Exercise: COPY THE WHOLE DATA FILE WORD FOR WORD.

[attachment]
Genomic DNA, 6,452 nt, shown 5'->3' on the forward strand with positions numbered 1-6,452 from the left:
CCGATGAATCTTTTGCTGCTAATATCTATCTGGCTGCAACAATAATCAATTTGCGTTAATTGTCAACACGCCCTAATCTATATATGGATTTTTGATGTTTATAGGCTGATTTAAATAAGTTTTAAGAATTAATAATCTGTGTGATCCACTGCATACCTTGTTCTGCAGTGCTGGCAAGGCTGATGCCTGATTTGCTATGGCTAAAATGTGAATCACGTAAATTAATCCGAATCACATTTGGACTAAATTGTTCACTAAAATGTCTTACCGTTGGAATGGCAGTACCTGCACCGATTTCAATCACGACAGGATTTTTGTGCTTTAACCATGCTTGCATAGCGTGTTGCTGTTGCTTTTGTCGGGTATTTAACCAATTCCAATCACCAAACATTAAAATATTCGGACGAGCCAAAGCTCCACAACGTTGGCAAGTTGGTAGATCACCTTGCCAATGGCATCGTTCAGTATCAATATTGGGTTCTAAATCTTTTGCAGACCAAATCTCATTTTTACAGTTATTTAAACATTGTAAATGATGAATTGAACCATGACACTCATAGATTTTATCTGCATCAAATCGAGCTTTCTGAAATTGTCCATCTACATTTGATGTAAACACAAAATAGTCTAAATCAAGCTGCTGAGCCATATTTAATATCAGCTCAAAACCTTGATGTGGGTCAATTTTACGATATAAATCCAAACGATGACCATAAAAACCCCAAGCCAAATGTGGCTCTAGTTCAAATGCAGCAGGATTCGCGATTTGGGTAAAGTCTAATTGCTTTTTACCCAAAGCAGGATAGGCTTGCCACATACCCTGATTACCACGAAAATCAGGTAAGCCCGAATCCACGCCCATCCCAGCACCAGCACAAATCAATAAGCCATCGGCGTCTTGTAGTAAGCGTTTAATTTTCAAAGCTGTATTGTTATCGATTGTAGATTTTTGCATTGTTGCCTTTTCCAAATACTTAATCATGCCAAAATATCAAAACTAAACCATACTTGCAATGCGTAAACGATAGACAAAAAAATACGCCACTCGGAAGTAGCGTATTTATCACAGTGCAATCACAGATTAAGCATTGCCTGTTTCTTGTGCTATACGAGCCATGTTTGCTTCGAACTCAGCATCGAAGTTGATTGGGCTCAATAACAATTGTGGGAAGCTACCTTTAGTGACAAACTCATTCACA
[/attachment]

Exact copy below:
Genomic DNA, 6,452 nt, shown 5'->3' on the forward strand with positions numbered 1-6,452 from the left:
CCGATGAATCTTTTGCTGCTAATATCTATCTGGCTGCAACAATAATCAATTTGCGTTAATTGTCAACACGCCCTAATCTATATATGGATTTTTGATGTTTATAGGCTGATTTAAATAAGTTTTAAGAATTAATAATCTGTGTGATCCACTGCATACCTTGTTCTGCAGTGCTGGCAAGGCTGATGCCTGATTTGCTATGGCTAAAATGTGAATCACGTAAATTAATCCGAATCACATTTGGACTAAATTGTTCACTAAAATGTCTTACCGTTGGAATGGCAGTACCTGCACCGATTTCAATCACGACAGGATTTTTGTGCTTTAACCATGCTTGCATAGCGTGTTGCTGTTGCTTTTGTCGGGTATTTAACCAATTCCAATCACCAAACATTAAAATATTCGGACGAGCCAAAGCTCCACAACGTTGGCAAGTTGGTAGATCACCTTGCCAATGGCATCGTTCAGTATCAATATTGGGTTCTAAATCTTTTGCAGACCAAATCTCATTTTTACAGTTATTTAAACATTGTAAATGATGAATTGAACCATGACACTCATAGATTTTATCTGCATCAAATCGAGCTTTCTGAAATTGTCCATCTACATTTGATGTAAACACAAAATAGTCTAAATCAAGCTGCTGAGCCATATTTAATATCAGCTCAAAACCTTGATGTGGGTCAATTTTACGATATAAATCCAAACGATGACCATAAAAACCCCAAGCCAAATGTGGCTCTAGTTCAAATGCAGCAGGATTCGCGATTTGGGTAAAGTCTAATTGCTTTTTACCCAAAGCAGGATAGGCTTGCCACATACCCTGATTACCACGAAAATCAGGTAAGCCCGAATCCACGCCCATCCCAGCACCAGCACAAATCAATAAGCCATCGGCGTCTTGTAGTAAGCGTTTAATTTTCAAAGCTGTATTGTTATCGATTGTAGATTTTTGCATTGTTGCCTTTTCCAAATACTTAATCATGCCAAAATATCAAAACTAAACCATACTTGCAATGCGTAAACGATAGACAAAAAAATACGCCACTCGGAAGTAGCGTATTTATCACAGTGCAATCACAGATTAAGCATTGCCTGTTTCTTGTGCTATACGAGCCATGTTTGCTTCGAACTCAGCATCGAAGTTGATTGGGCTCAATAACAATTGTGGGAAGCTACCTTTAGTGACAAACTCATTCACA